I don't know how to insert a hex character 0x80 straight into Excel.
On a PC you would press, and hold, the Alt key while typing 080 on the numeric keypad.

It might be different on a Mac. Confused
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PhilHornby
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PostPosted: Sat Jan 06, 2018 12:43 am    Post subject: Reply with quote

Privateer wrote:
I don't know how to insert a hex character 0x80 straight into Excel.


You can use the "=CHAR" function...

i.e. =CHAR(HEX2DEC(80)) or just =CHAR(128)

If I do that (on Windows 10, using ancient Excel 2007), a euro sign ( ) immediately appears in the cell. In other words, in the absence of any other instruction, Windows treats the 8 bit data as a "Windows-1252" character. My guess is, that on the Mac, you will get a Ä instead (this being 0x80 in the Mac Roman set). Various web sites are critical of Microsoft for sticking with the proprietary Apple stuff, when other software hasn't Rolling Eyes

If I save that file as a default "CSV", the file contains a "0x80" byte i.e. unchanged.

However, if I save that file as "CSV (Macintosh)", Excel writes the Mac Roman code for Euro sign to the file, which is"0xDB".

If I look at this "Macintosh" file in Notepad, or send it to a Nüvi, I now get a Û character instead of a - because neither is expecting Mac Roman data - and has no way to detect it.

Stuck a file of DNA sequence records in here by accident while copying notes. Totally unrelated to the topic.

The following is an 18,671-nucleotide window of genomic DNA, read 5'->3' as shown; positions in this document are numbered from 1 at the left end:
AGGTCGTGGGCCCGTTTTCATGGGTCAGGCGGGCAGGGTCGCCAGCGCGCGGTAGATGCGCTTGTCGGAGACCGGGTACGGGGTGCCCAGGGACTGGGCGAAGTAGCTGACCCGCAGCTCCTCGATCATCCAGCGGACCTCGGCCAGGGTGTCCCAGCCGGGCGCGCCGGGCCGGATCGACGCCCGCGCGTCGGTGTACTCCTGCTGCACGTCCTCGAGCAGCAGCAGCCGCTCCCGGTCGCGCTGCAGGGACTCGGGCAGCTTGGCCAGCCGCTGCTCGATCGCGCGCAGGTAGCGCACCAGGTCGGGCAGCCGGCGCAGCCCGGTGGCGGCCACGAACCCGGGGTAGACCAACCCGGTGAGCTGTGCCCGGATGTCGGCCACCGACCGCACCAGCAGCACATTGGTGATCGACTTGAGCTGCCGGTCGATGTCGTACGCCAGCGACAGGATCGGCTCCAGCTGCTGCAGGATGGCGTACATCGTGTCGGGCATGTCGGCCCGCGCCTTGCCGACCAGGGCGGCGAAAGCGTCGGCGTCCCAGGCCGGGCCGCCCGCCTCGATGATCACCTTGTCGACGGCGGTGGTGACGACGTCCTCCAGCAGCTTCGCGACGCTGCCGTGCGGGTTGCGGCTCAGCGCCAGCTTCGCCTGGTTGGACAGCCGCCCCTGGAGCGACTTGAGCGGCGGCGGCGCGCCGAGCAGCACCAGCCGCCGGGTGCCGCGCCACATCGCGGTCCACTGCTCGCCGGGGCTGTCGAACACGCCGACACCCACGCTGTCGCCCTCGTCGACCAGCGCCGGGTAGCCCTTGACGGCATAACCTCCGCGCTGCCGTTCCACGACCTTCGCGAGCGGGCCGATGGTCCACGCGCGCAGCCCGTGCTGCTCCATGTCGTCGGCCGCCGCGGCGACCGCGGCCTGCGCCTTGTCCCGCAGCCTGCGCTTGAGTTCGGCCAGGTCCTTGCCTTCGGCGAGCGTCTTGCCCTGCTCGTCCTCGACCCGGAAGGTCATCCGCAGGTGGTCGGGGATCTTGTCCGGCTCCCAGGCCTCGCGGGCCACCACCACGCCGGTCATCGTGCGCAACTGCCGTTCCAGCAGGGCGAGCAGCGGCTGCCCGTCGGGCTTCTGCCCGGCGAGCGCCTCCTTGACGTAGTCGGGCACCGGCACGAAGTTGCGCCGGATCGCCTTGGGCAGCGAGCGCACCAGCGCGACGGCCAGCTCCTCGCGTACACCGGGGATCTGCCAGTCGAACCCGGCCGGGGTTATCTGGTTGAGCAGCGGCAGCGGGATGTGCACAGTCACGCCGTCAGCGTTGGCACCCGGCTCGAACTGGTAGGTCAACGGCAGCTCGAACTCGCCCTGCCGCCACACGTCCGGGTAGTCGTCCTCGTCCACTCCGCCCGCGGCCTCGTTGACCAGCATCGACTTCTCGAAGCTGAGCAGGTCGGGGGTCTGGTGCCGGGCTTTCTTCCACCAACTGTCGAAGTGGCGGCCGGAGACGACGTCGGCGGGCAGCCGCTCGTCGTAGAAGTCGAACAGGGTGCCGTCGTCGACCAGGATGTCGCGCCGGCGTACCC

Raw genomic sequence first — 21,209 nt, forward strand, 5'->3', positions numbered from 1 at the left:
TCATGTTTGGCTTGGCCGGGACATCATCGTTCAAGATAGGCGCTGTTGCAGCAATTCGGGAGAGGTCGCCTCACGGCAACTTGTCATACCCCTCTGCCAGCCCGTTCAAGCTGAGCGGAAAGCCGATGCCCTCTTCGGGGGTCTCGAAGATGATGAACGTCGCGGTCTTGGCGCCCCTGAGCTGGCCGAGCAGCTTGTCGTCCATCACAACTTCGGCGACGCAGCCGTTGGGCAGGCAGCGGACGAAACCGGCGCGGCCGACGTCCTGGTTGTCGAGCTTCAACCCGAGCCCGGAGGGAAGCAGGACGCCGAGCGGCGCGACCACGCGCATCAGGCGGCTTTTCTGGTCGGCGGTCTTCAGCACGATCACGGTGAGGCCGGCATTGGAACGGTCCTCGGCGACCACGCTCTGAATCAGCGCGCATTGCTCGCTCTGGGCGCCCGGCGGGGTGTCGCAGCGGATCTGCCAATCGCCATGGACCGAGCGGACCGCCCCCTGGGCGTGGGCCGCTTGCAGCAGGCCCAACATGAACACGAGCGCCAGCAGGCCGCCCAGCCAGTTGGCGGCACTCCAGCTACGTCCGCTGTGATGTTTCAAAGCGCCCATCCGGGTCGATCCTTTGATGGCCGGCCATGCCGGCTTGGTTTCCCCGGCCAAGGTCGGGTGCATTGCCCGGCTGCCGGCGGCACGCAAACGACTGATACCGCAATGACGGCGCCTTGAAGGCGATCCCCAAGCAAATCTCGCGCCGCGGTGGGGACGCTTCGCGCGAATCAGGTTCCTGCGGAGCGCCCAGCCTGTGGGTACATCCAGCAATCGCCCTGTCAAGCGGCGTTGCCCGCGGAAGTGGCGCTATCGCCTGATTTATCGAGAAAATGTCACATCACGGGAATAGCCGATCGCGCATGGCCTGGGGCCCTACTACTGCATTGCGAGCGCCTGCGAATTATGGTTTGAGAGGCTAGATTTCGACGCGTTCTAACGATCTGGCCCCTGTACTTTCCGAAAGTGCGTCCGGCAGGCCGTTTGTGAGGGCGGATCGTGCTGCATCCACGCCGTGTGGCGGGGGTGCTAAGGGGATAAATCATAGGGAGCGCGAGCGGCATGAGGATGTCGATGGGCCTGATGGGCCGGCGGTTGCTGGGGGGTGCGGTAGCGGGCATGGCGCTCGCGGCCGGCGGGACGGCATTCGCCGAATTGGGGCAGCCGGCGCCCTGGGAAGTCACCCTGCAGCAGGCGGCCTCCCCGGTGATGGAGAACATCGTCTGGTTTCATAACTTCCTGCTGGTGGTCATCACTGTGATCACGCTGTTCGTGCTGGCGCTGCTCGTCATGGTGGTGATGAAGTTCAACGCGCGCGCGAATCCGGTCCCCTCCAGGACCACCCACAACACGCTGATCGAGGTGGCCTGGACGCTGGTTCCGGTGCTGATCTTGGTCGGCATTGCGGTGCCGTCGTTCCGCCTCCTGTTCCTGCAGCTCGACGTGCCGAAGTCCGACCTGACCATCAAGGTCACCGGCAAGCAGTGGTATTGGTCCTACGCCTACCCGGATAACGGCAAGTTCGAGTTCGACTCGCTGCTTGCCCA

I found a cryptic reference to
Code:
the trial version of Apple Numbers from the Apple website
Apparently, this can
Code:
 solve problematic issues encountered on Excel sometimes.


The suggestion being that you can import the CSV file and export in a different flavour.
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Privateer
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PostPosted: Sun Jan 07, 2018 8:37 pm    Post subject: Reply with quote

Oldboy wrote:
On a PC you would press, and hold, the Alt key while typing 080 on the numeric keypad.

It might be different on a Mac. Confused

Thanks for that info. Yes, that sounds right as I’ve not used Windows for over a year now. You’re right, it is (very) different on a Mac.

PhilHornby wrote:
You can use the "=CHAR" function...

i.e. =CHAR(HEX2DEC(80)) or just =CHAR(128)

Thanks, that’s very useful to know. In Mac Excel 2016, I got the following results:

=CHAR(HEX2DEC(80)): Ä
=CHAR(128): Ä

This is all in a standard Mac Excel .xlsx workbook. Here are all of the .csv file types that you can save from Mac Excel. I have saved each .csv type and examined them with TextWrangler to show the details (i.e. encoding, line feed, and what the "Ä" is displayed as:

  1. CSV UTF-8 (comma delimited) (.csv) --- Unicode (UTF-8, with BOM), Legacy MAC OS (CR) "Ä"
  2. Comma Separated Values (.csv) --- Western (Mac OS Roman), Windows (CRLF) "Ä"
  3. Windows Comma Separated (.csv) --- Western (Mac OS Roman), Windows (CRLF) "ƒ"
  4. MS-DOS Comma Separated (.csv) --- Western (Mac OS Roman), Windows (CRLF) "é"

https://www.dropbox.com/s/d2mnf0e18sw3t8x/HighBit.csv?dl=0

I took the above file and processed it via Mac POI Loader and then loaded it onto my Garmin Camper 770 LMT-D. Here’s the result:



Regards,
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PhilHornby
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PostPosted: Sun Jan 07, 2018 10:03 pm    Post subject: Reply with quote

Oldboy wrote: